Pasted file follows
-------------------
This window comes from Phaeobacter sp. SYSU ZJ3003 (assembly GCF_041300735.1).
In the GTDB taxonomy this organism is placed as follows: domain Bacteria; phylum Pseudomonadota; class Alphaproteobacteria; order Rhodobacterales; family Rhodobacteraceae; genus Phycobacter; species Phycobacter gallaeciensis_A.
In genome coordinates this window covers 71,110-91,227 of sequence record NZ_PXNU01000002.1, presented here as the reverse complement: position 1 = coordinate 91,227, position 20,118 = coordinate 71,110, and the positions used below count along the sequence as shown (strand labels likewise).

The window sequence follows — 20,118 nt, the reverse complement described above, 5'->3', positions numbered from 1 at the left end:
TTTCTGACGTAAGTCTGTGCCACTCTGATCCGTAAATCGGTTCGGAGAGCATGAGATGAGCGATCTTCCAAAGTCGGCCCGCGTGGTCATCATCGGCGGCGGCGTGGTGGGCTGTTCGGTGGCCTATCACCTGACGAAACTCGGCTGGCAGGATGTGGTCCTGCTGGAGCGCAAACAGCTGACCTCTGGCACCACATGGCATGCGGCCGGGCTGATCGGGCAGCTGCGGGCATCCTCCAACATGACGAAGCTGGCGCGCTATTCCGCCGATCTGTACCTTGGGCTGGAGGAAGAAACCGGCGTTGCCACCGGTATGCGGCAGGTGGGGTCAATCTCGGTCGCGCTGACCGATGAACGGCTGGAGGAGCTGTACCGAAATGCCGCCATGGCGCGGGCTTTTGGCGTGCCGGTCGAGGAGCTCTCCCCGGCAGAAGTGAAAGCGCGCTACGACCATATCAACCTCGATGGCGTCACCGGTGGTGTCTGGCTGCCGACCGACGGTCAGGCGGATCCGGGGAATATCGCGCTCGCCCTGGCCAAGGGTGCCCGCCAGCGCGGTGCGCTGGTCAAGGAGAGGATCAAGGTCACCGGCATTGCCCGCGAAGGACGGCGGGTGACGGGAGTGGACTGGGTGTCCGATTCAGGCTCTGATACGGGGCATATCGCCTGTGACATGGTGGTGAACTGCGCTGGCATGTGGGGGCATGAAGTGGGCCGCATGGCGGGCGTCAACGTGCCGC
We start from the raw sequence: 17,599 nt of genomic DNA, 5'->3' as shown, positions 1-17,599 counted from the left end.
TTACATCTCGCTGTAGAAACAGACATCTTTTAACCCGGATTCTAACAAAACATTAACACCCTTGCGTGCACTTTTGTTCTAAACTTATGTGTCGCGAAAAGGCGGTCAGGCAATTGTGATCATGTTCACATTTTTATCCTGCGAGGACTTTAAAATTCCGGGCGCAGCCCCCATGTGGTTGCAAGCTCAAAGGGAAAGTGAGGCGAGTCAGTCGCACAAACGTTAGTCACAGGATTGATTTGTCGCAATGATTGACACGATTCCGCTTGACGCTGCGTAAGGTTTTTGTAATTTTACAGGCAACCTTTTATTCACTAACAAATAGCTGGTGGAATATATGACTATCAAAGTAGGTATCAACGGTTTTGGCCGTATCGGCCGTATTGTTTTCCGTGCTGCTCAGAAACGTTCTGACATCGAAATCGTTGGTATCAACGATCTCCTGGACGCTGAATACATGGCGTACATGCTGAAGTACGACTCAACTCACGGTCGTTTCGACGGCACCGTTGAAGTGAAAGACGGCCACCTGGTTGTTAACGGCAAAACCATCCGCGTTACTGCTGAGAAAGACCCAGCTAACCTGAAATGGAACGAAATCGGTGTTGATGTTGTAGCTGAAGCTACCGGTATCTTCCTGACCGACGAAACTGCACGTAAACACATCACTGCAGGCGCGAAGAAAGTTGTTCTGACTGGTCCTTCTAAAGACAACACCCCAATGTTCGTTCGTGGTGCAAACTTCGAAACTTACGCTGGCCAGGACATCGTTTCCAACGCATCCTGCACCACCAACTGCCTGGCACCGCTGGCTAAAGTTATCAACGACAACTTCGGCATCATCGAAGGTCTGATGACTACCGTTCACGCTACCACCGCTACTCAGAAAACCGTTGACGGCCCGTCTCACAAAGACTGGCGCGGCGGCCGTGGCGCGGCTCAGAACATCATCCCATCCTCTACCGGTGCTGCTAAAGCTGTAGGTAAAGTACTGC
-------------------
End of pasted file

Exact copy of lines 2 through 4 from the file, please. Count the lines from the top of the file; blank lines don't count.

In the GTDB taxonomy this organism is placed as follows: domain Bacteria; phylum Pseudomonadota; class Alphaproteobacteria; order Rhodobacterales; family Rhodobacteraceae; genus Phycobacter; species Phycobacter gallaeciensis_A.
In genome coordinates this window covers 71,110-91,227 of sequence record NZ_PXNU01000002.1, presented here as the reverse complement: position 1 = coordinate 91,227, position 20,118 = coordinate 71,110, and the positions used below count along the sequence as shown (strand labels likewise).

The window sequence follows — 20,118 nt, the reverse complement described above, 5'->3', positions numbered from 1 at the left end: